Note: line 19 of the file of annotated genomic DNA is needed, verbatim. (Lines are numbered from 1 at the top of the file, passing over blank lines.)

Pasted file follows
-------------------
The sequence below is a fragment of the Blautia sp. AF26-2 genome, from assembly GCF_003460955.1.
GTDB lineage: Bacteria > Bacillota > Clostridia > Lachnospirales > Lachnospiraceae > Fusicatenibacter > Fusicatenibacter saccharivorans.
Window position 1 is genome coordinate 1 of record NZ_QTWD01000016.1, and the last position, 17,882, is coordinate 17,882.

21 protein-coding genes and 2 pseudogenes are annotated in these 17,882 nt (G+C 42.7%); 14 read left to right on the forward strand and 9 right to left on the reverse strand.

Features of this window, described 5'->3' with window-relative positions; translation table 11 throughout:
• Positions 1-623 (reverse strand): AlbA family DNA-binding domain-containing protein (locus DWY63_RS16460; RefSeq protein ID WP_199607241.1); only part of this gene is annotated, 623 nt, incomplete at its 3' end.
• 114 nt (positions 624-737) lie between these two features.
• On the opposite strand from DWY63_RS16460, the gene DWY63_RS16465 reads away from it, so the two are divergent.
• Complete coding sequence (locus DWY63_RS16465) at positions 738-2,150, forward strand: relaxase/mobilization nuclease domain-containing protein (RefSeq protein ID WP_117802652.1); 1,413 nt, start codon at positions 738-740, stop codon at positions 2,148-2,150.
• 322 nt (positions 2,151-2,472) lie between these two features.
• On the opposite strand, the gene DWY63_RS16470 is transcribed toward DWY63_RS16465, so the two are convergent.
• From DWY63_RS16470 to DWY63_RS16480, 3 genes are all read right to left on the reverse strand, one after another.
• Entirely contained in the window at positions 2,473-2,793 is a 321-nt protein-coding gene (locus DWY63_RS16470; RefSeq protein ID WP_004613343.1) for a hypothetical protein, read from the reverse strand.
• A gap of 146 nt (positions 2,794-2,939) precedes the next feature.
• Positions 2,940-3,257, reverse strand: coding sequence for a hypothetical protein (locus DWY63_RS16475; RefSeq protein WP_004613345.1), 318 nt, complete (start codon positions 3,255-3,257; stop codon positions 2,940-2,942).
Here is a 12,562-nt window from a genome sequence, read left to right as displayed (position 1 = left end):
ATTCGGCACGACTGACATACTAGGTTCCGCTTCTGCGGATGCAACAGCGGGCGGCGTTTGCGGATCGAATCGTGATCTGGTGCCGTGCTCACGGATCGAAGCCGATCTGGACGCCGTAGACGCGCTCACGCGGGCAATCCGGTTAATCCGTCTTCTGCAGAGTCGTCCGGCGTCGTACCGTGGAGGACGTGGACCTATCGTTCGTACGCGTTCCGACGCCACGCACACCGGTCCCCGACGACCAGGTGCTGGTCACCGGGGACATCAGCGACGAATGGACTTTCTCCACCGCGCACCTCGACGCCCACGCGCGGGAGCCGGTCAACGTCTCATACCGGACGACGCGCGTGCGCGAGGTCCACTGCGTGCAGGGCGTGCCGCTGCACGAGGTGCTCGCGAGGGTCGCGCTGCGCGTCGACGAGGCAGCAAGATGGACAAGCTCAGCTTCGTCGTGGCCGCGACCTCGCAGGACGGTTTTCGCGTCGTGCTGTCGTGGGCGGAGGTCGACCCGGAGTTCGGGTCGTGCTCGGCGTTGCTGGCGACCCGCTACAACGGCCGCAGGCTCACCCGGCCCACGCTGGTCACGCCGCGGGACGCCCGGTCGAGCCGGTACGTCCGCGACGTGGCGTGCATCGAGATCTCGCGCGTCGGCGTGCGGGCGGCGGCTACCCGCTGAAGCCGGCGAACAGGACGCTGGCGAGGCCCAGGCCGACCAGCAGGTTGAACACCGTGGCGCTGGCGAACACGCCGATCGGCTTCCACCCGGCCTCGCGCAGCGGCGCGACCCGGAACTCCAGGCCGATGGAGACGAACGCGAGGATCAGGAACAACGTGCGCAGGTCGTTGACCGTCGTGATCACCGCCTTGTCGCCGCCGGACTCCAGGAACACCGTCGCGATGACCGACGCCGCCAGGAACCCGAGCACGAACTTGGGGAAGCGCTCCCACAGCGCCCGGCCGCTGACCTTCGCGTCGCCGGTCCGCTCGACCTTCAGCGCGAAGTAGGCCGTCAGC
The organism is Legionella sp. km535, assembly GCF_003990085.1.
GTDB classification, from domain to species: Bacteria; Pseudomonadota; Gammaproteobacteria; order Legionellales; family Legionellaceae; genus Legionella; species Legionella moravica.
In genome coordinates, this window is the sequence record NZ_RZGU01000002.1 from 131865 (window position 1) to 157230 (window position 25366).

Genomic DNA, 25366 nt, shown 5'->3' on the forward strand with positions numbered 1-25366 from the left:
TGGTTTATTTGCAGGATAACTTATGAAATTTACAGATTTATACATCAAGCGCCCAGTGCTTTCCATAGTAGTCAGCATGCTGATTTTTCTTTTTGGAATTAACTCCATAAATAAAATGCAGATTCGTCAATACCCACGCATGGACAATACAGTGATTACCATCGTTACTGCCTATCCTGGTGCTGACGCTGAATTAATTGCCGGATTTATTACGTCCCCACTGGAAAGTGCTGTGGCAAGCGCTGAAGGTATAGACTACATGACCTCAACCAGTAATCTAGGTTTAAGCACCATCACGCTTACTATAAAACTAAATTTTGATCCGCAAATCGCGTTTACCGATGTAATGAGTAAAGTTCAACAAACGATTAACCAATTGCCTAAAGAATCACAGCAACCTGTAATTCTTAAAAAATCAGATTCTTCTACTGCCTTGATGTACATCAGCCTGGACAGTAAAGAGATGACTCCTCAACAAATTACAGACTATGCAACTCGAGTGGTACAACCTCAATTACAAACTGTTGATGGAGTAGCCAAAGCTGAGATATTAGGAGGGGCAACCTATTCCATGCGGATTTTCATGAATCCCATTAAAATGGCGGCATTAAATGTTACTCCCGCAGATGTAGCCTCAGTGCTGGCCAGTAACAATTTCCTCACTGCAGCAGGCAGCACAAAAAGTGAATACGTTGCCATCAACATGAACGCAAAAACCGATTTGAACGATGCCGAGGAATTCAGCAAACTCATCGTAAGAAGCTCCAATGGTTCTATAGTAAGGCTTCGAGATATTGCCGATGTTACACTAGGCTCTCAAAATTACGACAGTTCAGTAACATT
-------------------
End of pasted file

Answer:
GTDB classification, from domain to species: Bacteria; Pseudomonadota; Gammaproteobacteria; order Legionellales; family Legionellaceae; genus Legionella; species Legionella moravica.